Kansas shows Cats that they must learn how to fight

Vicky Graff Photo


The bright lights and attention from ESPN GameDay were here and the Rupp Arena crowd was loud from the start. But Kansas refused to wilt even after Kentucky took a 12-point lead in the first half and beat the Wildcats 79-73.

Not only was it UK’s second home-court loss this season, but it was also Kentucky’s second straight loss after the Cats fell at Knoxville Tuesday. Kentucky coach John Calipari has not lost consecutive games but eight times during his tenure at UK.

“They stink. How about that. One was on the road and one is home. We don’t normally lose here, but Kansas, you got to give them credit, they came in here and all the plays they had to make in the second half, even when we made a run to make it close again, they were effort plays, too,” Calipari said.

“They were tip-ins, they were they were grabs, they were second and third shots. They were a drive to the basket and a physical tough and-one layup. That’s what they did to beat us. And I come back to, our defensive playing and our toughness. That’s what they did to us. A young team, you got to learn to fight. That’s what we’re going to have to learn to do.

Kentucky didn’t fight nearly enough the second half. The Cats seemed to come unglued and lost their poise. Kansas got 21 points off 17 UK turnovers. The Jayhawks shot 58 percent from the field in the second half and 55 percent from 3-point range.

Malik Monk had 10 early points, but got only two field goals the final 28 minutes even though he did finish with 18 points.

“They did a good job of shading toward him, whether it was the zone or they — the triangle and two, they put a man on him, and then again, like I told the staff after, we can’t go eight minutes without him shooting the ball. Seven minutes. We have an enough stuff in our offense whether it’s man or zone, for him to get shots off,” Calipari said.

:I think that the shot he took on the baseline, which was a tough play at that time, was based on the fact that he hadn’t gotten a shot in a while. But we’ll work on that and, like I said, we come back to, they shot 60 percent in the first half — or second half. 60. Okay, we struggled with what we were doing, they shot 60 percent. You cannot win with a team shooting 60 percent. You can’t score enough.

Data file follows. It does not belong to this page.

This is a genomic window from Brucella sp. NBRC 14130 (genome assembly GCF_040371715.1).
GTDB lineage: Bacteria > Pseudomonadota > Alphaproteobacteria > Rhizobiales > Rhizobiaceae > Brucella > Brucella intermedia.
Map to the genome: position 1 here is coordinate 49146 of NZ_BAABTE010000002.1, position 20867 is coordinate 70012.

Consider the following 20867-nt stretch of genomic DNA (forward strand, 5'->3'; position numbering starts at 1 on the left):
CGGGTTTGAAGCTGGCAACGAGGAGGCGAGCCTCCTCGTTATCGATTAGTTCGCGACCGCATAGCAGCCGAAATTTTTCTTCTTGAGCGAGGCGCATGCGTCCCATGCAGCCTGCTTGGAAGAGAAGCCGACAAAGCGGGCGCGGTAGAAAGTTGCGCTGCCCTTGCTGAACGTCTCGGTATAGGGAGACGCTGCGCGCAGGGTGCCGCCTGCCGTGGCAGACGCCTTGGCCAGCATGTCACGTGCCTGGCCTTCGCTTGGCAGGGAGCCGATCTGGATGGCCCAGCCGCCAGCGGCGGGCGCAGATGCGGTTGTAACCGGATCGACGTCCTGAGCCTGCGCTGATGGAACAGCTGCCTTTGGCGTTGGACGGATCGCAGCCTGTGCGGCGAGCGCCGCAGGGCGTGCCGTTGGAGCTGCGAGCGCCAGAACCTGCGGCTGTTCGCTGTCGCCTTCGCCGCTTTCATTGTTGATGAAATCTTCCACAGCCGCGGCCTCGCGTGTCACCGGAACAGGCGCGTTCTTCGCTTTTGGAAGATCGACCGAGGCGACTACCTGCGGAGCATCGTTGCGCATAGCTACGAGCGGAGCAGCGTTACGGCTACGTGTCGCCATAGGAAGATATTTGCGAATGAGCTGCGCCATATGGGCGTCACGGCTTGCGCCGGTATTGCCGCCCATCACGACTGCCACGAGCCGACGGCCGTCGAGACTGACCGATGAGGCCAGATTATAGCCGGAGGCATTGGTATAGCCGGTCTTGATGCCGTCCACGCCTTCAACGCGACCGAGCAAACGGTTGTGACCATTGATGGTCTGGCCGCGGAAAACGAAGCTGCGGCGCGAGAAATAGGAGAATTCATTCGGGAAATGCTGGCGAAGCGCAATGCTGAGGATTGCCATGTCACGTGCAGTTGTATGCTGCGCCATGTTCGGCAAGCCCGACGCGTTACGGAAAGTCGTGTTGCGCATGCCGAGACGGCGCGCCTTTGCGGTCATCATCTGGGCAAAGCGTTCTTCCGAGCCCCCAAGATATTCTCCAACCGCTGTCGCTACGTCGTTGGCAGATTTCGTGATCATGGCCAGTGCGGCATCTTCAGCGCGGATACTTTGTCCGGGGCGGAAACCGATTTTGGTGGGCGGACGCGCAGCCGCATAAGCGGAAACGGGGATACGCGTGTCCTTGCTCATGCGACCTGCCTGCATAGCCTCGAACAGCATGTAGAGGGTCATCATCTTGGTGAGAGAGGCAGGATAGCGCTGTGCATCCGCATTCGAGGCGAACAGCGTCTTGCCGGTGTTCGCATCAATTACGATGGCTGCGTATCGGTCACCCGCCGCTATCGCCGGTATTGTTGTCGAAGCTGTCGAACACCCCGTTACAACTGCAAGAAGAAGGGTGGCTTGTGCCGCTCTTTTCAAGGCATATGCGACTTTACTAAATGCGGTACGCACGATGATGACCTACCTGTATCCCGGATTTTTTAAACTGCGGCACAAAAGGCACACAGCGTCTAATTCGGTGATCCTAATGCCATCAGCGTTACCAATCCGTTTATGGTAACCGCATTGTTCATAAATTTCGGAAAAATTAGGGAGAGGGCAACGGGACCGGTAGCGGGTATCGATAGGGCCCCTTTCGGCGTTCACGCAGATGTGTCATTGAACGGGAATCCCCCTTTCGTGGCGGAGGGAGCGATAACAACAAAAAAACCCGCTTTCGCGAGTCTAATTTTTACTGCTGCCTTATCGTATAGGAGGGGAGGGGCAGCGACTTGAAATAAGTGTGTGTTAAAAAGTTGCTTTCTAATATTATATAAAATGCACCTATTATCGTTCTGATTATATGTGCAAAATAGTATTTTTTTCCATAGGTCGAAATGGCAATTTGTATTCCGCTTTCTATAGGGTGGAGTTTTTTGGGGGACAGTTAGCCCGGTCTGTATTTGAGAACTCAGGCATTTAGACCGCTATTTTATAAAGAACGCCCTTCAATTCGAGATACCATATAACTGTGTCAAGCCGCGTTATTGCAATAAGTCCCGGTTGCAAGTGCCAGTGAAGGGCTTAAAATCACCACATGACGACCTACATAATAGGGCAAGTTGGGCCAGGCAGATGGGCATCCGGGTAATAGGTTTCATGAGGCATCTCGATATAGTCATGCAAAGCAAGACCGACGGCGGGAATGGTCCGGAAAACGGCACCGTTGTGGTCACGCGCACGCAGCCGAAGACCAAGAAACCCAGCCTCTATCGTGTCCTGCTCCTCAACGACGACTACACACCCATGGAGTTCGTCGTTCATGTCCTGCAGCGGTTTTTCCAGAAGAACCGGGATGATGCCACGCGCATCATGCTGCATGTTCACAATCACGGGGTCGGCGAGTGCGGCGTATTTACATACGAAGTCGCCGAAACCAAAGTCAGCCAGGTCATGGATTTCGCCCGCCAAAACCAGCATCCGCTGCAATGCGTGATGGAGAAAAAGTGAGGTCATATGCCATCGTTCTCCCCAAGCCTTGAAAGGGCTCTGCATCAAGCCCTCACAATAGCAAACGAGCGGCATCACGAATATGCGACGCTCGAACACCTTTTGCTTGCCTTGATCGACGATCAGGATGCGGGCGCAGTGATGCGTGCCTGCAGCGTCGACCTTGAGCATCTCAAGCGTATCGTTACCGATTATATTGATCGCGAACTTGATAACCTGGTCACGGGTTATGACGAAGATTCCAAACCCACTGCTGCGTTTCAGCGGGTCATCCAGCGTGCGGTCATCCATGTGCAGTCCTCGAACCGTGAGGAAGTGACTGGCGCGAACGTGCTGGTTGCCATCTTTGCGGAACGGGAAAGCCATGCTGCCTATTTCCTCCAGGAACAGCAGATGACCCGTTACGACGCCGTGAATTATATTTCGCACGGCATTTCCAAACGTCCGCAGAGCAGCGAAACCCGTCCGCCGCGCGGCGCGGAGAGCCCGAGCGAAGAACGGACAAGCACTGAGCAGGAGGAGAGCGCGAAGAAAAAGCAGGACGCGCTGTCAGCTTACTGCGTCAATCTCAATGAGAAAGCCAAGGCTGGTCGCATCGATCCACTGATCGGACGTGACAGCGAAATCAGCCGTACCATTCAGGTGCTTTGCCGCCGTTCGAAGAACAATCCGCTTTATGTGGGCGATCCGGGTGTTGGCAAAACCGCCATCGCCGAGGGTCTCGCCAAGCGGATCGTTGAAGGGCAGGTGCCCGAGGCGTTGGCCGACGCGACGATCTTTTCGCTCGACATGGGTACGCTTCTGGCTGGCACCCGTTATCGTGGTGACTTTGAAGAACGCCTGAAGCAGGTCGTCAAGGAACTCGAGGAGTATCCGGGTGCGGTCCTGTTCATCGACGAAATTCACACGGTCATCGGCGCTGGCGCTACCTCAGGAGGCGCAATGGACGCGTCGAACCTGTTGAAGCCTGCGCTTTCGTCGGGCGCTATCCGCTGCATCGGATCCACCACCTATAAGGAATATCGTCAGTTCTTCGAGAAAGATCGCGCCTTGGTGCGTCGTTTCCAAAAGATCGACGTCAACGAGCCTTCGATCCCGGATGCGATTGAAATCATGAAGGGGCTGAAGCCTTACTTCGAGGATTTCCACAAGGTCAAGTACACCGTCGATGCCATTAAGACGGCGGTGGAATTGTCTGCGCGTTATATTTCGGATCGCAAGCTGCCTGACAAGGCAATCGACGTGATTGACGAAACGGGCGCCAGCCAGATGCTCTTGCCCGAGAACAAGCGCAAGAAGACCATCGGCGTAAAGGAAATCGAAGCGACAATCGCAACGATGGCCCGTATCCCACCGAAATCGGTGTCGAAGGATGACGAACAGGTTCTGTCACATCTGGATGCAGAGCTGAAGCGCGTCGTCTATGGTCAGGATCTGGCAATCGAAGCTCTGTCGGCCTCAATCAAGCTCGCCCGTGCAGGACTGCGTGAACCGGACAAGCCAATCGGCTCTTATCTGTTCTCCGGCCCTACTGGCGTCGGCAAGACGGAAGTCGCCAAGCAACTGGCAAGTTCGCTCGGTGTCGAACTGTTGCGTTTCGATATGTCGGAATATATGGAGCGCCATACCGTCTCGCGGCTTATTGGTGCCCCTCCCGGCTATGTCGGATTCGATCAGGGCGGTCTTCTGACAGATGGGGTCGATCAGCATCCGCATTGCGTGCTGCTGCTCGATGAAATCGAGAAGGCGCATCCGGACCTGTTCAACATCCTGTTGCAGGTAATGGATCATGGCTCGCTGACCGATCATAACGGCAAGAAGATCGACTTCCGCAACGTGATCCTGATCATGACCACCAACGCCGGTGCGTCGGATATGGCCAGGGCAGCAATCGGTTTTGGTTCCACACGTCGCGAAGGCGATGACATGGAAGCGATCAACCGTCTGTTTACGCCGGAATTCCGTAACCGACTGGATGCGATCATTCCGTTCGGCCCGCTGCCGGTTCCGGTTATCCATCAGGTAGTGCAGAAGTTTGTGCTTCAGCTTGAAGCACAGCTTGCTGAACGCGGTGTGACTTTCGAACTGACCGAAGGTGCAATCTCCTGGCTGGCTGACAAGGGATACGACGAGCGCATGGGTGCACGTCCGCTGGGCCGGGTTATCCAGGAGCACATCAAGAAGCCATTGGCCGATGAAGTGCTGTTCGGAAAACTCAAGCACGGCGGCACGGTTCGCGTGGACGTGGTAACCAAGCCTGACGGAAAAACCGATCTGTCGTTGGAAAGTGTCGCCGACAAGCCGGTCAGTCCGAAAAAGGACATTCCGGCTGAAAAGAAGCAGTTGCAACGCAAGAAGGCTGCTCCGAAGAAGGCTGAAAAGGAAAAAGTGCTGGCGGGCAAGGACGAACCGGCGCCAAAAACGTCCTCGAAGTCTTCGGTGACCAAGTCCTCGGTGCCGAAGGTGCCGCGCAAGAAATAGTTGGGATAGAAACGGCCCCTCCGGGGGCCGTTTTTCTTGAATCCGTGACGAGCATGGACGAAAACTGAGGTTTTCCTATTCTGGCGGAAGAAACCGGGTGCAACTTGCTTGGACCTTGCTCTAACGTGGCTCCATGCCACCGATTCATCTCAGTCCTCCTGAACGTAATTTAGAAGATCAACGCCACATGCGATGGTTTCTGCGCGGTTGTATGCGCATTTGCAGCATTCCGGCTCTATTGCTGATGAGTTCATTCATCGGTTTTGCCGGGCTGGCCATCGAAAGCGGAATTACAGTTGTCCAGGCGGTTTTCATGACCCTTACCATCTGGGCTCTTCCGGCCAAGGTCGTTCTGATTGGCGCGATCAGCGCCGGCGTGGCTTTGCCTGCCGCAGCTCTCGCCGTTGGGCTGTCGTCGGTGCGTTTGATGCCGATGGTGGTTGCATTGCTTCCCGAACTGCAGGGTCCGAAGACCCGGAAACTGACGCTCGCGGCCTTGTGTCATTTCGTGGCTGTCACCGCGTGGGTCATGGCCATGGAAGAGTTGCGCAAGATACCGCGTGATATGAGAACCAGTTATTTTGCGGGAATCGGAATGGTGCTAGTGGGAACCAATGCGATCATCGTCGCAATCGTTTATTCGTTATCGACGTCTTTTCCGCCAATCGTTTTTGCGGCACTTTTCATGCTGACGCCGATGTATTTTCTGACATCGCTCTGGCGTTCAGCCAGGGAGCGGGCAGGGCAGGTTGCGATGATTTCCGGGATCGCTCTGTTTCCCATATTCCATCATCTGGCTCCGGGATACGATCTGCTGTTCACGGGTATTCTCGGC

Kansas coach Bill Self joked during the 2014-15 season that he needed a drink before his postgame press conference after UK routed his team in the Champions Classic in Indianapolis.

” I thought this could get ugly really fast. I thought it was already ugly. I don’t think they shot the ball unbelievably well by any stretch early, but we didn’t shoot it at all and we played tight and they had all the momentum,” Self said.

“So I don’t know what the biggest deficit was. Was it 12? The key part of the game for us was the last five minutes to get it to five at halftime. To play that poorly and go 0-for-8 (from 3-point range), I think we were like 3-of-6 from the free-throw line and got it to five. Then Josh’s two 3s to start the second half took the lid off and we were pretty good after that.”

Freshman Josh Jackson, who played in the Marshall County Hoop Fest and McCracken County Mustang Madness the last two years, had 20 points and 10 rebounds. But he thought switching to a zone defense when UK had the 12-point lead changed the game.

“It kind of slowed the game up, gave us a chance to catch our breath on the defensive end. I think it was pretty good. Hopefully we don’t have to do that moving forward. We take pride in playing man on man and guarding our man, but whatever helps us get the win were willing to do,” Jackson said.

Kentucky sophomore Isaiah Briscoe was on the bench with two fouls when Kansas went to the zone and cut UK’s lead to five points at halftime. Calipari thought that made a big difference.

“They had a run in the second half and we just weren’t able to get back,” Briscoe said.  “We’re just not there yet. We have a team full of freshman and sophomores. Today Kansas’ experience showed. They were down and kept fighting. I give them credit, but a lot of that is on us. We were prepared for it (the zone). It forces us to pass the ball.”

1 comment

  1. Do you all remember a week or so ago when Cal said maybe Tai was going to be an answer because he was so aggressive and apparently doing better in practice? Looks liker Tai falling victim to the “Hood Effect” Why would Cal want to take a chance injecting toughness into the lineup?

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